For what it is worth, I have been "helping" friends out for twenty or so years with product, finding things they wanted, buying sale product or things I see have discounts or bulk buys and primarily still buying from every local shop I have been in to just because local shops are the backbone of the local skate scene.  I have never gone to a skatepark and set up a shop, or tried to hustle product to unknown kids or adults alike, but many people know me and know I have things and can find things much more easily than they might be able to find them in their own searches.  The closest skate shop of any description is an hour away and even then half the time they are out of the good things people want, or others don't want to go there for whatever reason.

There are also others who are doing this that I know of too, some rad people trying to help their own scene, such as  @rocklobster in an Asian country (buying from legit shops to help others too), but I also know of some others who are just money minded dicks, one dude who thought they can save some $$ by not having a physical shop with rent and all the rest of it and load up a van and hit the road, which didn't turn out so well for him in the long run.  There are others who stock up on a whole lot of cheap "Brand X" product and wonder why no one wants their crap brands, but again those guys are here for a bit and then gone again.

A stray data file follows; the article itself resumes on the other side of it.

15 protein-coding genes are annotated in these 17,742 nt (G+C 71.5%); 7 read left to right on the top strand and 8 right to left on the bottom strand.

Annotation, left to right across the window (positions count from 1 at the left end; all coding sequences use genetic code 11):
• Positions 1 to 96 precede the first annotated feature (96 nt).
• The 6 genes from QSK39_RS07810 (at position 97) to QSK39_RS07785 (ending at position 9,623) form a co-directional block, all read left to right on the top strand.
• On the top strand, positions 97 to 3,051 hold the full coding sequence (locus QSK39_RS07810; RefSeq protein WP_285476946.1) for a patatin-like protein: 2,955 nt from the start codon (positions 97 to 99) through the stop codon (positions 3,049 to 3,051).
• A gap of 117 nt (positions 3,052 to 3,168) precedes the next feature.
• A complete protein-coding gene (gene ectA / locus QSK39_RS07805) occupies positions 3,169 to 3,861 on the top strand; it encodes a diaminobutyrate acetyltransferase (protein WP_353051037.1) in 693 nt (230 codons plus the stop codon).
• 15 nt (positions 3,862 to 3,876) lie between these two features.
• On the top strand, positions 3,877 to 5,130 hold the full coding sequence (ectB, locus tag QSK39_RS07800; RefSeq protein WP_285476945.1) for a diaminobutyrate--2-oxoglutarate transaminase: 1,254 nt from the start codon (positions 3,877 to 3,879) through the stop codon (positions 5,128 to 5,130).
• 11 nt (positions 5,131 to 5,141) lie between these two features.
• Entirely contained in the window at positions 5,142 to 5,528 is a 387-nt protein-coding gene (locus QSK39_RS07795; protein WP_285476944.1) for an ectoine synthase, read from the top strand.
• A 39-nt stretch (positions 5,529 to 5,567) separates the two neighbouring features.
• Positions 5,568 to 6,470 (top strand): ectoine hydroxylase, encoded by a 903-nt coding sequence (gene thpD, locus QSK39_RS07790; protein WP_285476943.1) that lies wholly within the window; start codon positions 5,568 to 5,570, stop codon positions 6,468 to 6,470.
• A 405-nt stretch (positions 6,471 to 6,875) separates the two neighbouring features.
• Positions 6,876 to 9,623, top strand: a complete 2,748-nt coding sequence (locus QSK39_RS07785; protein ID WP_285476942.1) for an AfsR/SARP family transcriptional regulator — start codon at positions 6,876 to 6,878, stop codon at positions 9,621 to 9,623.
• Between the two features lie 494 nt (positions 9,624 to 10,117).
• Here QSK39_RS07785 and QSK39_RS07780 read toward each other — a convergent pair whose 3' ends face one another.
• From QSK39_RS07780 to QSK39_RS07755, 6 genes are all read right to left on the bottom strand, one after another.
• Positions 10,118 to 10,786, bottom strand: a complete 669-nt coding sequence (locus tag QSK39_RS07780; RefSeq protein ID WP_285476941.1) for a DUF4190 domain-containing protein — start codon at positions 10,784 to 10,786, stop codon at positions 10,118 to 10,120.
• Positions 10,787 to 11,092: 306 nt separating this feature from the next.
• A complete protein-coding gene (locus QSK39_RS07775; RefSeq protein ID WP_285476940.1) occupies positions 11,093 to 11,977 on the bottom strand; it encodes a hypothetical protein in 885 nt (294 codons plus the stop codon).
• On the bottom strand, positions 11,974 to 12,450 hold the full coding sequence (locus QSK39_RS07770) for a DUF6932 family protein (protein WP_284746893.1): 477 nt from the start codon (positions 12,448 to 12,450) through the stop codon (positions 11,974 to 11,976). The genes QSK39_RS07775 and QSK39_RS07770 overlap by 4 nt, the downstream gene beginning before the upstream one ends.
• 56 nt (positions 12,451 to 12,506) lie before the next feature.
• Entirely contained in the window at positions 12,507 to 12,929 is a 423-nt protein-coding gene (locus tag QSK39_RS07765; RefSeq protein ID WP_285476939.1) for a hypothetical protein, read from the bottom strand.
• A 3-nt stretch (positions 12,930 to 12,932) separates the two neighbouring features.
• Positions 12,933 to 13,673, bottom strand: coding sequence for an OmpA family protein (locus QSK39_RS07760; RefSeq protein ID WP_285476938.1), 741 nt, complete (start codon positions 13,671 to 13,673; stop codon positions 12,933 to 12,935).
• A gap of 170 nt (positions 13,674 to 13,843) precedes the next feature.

Not moving product fast enough and having bills to pay, so running deep discounts, or hooking up all your mates at wholesale prices is also not the answer. That sort of thing gets you cut off from wholesale distributors very quickly.


All that aside, think about it, see if you have enough money - at least $10,000 to stock out a shop is about minimum really, $20,000+ is better - talk to sales reps for distributors or contact some via their "Hit us up" or whatever link and see what they say or what you get back.

I would be curious to know how you go with it.


I have looked very closely at what is going on but never deemed it viable financially to open a free standing shop - there are too many others and too many cheap online deals nowdays, so the only way I would consider opening an actual shop is if it was part of something else, eg an indoor skatepark, or a co op business arrangement, as I know some people have, eg wife has a flower shop and husband has a skate shop out the back of it.